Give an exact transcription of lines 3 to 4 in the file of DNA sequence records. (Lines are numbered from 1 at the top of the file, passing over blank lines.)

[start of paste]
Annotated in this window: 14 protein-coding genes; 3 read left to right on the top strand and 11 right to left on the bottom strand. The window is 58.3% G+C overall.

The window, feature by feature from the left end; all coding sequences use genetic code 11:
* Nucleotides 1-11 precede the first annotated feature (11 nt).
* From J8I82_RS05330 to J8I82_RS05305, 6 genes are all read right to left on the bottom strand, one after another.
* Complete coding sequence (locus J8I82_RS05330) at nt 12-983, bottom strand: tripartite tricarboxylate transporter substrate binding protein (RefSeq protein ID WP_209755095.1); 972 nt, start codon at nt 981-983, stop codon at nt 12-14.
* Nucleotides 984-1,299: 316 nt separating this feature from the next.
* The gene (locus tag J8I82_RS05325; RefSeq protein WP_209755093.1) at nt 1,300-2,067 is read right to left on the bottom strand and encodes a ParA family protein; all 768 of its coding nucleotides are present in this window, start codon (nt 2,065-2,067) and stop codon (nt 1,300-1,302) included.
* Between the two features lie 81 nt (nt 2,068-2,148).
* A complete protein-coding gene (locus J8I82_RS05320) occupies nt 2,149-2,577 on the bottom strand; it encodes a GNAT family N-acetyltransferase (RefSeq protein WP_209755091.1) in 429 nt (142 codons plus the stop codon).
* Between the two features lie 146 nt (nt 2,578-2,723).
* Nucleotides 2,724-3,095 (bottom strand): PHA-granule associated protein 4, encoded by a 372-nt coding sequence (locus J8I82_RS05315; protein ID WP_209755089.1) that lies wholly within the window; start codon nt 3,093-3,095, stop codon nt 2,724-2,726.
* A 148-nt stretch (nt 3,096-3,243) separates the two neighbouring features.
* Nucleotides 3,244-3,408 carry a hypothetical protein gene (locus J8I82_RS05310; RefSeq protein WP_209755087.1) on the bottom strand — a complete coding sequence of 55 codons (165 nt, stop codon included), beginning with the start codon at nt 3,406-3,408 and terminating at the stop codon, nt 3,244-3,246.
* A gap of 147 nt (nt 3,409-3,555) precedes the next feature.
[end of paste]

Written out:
* Nucleotides 1-11 precede the first annotated feature (11 nt).
* From J8I82_RS05330 to J8I82_RS05305, 6 genes are all read right to left on the bottom strand, one after another.